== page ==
April Bamburg News

UC Berkeley creates system for change after sexual harassment suit against former law school dean

By April Bamburg | Oct 7, 2016

BERKELEY – Following the resignation of Nicholas Dirks from the University of California Berkeley's Chancellor position, and the resignation of former law school Dean Sujit Choudhry,  the university is making changes to how it handles complaints of sexual harassment.

Shark fin soup off the menus after Supreme Court declines to hear ban of state law

By April Bamburg | Jun 30, 2016

SAN FRANCISCO – After a U.S. Supreme Court decision not to hear a challenge of California’s law banning possession and sale of shark fins, a fight has ended, and shark fin soup will not be on the menu at many Asian restaurants.  

Decision in Howell v. Hamilton Meats limits potential damages in personal injury cases

By April Bamburg | Jun 6, 2016

SAN FRANCISCO – In a civil court case involving medical bills, what is the appropriate amount to award in damages, and how is that determined?

Court reversal of decision in Hinojosa case sheds light on habeas corpus restrictions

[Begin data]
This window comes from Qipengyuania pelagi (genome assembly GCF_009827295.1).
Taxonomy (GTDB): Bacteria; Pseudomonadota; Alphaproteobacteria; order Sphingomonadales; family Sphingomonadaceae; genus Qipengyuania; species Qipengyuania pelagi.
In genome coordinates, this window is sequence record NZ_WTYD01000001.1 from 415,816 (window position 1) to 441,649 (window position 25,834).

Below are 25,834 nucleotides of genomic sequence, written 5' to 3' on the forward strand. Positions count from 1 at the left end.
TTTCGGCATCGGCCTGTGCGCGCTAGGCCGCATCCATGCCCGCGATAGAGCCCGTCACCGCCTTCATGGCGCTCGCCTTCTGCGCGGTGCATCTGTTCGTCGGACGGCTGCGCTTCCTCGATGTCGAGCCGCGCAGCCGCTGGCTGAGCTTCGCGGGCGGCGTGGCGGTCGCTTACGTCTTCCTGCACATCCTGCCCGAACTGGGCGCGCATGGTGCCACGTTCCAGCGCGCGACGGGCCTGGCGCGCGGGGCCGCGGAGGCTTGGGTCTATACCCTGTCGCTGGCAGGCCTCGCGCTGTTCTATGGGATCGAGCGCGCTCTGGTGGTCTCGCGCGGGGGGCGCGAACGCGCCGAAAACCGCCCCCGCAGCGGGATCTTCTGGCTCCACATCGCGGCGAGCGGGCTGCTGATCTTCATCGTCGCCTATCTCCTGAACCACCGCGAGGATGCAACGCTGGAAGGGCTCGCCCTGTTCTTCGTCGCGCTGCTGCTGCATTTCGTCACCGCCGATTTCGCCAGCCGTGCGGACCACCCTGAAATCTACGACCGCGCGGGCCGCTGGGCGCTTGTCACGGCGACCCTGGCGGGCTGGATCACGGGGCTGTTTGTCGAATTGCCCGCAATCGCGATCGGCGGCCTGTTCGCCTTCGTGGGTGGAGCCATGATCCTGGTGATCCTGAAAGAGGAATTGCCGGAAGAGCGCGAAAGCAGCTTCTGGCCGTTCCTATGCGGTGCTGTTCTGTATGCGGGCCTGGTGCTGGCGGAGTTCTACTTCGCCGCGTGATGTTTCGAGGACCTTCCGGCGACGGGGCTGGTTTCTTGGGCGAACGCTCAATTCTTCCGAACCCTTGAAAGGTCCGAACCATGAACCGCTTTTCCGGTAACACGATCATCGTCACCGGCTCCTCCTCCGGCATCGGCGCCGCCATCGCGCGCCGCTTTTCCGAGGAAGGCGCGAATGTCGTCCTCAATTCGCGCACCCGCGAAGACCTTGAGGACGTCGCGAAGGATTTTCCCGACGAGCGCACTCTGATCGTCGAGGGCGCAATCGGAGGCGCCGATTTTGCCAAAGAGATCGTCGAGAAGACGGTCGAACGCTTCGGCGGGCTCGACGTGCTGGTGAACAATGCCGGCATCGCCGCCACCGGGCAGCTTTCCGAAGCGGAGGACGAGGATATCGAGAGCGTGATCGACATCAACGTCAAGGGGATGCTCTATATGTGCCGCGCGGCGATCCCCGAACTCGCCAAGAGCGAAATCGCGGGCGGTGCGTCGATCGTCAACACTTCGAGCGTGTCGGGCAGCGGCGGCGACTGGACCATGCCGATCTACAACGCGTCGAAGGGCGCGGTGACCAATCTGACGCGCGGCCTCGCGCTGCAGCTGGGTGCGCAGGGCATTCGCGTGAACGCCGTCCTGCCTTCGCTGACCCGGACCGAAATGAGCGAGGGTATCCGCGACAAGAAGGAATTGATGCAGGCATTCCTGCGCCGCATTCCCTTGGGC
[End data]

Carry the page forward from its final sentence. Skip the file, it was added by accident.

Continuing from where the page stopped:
By April Bamburg | Jun 3, 2016

SAN FRANCISCO – When the U.S. Supreme Court heard the case of Scott Kiernan v. Antonio A. Hinojosa in May, the decision was one in a series. The court reversed the decision of the Ninth Circuit Court of California, which had granted Hinojosa’s petition for habeas relief, and one California attorney says this reinforces a message long communicated to inmates.

Lawyer: $8 million attorney's fees award in patent case should give plaintiffs caution

By April Bamburg | May 24, 2016

SAN FRANCISCO – Patent lawsuits in California may have gotten more complicated thanks to a recent decision by the U.S. District Court for the Northern District of California, in which justices awarded nearly $8 million in attorney’s fees – including pre-suit costs. 

Lawyer for Rebecca Friedrichs plans to file for rehearing in challenge of teacher union fees

By April Bamburg | Apr 8, 2016

WASHINGTON – The fight over agency shop laws that require teachers to pay union dues is far from over, despite a split decision in the case of Rebecca Friedrichs et al., v. California Teachers Union. 

First class of the Knight-Hennesy Scholars Program at Stanford starts in 2018

By April Bamburg | Apr 6, 2016

STANFORD – Some law students at Stanford University will have a unique opportunity starting in the fall of 2018 when the Knight-Hennessy Scholars program’s first class officially begins.

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